By Bethany Newton, Staff Writer Discover Downriver
Ecorse’s history began in the early 1700s, as it was first settled by French Habitants under Antoine Cadillac. In 1795, the first white settler, Pierre Michael Campau, came to Ecorse. Finally in 1827, the Michigan Territorial Legislature created the Township of Ecorse, a whole ten years before Michigan officially became a state. When Ecorse was first created, the Township covered 54-square-miles of land running from the Detroit River to Pelham Road. River Rouge, Allen Park, Taylor, Melvindale, Lincoln Park, Wyandotte and parts of Detroit all used to make up Ecorse Township.
In the early days of the Township, the Raupp Sawmill was a popular destination for travelers and citizens and was considered a city landmark. Logging was very important to the people of Ecorse, and it contributed to most of the jobs back in the day. In the early 1900s though, steel became a huge factor in the community as well. Michigan Steel Mill officially opened on July 5, 1923, and at the time only 500 people were employed in the steel industry, but it rapidly grew as time went on.
Ecorse officially became a city on September 19, 1941, and adopted a city charter a year later on January 27. W. Newton Hawkins was the first mayor of the city.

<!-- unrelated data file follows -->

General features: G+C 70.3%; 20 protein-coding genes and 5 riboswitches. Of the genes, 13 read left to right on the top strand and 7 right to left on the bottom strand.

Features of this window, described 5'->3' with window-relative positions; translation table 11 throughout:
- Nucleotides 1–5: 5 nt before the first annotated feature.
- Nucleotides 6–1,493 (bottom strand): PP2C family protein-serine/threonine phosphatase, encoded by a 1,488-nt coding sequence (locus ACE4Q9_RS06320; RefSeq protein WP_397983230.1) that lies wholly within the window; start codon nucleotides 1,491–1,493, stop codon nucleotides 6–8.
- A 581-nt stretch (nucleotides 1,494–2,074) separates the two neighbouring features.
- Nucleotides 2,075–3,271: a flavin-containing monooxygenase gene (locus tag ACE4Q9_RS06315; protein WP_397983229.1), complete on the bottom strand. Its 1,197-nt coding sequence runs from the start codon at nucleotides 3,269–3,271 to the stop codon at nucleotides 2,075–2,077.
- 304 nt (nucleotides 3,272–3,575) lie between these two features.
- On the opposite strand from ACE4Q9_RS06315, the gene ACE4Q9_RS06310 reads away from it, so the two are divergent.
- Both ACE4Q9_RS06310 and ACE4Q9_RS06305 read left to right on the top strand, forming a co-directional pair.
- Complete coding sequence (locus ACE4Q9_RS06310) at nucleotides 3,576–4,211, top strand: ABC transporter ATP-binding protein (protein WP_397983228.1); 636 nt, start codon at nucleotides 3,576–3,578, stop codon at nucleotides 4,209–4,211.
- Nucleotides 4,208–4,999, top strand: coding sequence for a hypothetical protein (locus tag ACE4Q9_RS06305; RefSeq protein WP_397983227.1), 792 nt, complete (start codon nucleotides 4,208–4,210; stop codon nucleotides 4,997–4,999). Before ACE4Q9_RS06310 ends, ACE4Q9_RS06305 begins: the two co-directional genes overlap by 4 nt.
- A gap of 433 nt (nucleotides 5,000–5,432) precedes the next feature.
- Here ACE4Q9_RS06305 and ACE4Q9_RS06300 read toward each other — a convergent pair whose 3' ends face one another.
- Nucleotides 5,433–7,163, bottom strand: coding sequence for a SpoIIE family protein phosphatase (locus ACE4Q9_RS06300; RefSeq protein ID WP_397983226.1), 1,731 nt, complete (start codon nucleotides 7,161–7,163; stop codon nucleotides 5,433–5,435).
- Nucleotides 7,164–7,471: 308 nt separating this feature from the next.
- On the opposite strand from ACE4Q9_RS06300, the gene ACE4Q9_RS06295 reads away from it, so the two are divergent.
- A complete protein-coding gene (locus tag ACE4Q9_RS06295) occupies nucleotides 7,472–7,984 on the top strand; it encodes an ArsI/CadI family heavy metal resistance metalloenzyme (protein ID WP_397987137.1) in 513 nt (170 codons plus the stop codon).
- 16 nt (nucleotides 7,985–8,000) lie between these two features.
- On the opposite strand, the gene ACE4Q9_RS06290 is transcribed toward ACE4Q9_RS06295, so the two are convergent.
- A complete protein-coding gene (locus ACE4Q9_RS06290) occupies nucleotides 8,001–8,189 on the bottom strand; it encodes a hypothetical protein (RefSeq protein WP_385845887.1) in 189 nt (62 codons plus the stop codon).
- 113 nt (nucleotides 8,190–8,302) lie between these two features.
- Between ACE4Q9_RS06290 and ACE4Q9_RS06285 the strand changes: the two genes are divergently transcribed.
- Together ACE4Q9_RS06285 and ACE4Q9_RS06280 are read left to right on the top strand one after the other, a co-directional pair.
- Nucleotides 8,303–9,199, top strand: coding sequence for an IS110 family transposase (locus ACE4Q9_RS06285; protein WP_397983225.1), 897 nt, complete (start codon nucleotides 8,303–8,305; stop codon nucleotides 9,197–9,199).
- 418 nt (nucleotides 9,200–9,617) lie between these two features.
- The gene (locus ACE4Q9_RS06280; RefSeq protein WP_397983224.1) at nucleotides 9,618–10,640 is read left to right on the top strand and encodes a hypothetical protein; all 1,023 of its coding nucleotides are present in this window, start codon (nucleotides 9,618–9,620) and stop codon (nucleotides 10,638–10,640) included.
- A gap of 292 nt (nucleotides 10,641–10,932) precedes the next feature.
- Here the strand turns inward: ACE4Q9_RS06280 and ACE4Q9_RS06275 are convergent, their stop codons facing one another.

Today the city is home to many recreational and community events. Currently, Ecorse has six separate parks and a public library. The people that make up Ecorse today are a splash of different nationalities and races, which just lends its help to creating a diverse and prosperous population.
- The original name of Ecorse is “River Aux Echorches,” which was named because of the early French settlers who named the city “The River of the Barks.”
- The City of Ecorse is one of the oldest communities in Wayne County.
- Ecorse was once named Grandport and was part of the Province of Quebec.
- The name Ecorse, came from its location at a stream known to the French as “Rivierre Aux Echorches.” They called the stream river of bark because of the large number of birch trees growing along it. Some legends suggest that local Ottawa and Pottawatomie tribes would tear off birch bark to make canoes and to fashion grave wrappings for their dead who were buried along the stream.
- Based on early records, it is probable that most of the community spoke and learned French.
Information gathered from Ecorse Along the Detroit River, Ecorse Public Library and the City of Ecorse Michigan.
Check out more about Ecorse and their first ever birthday celebration here.
Written by Bethany Newton, staff writer for Discover Downriver. See more about Bethany here.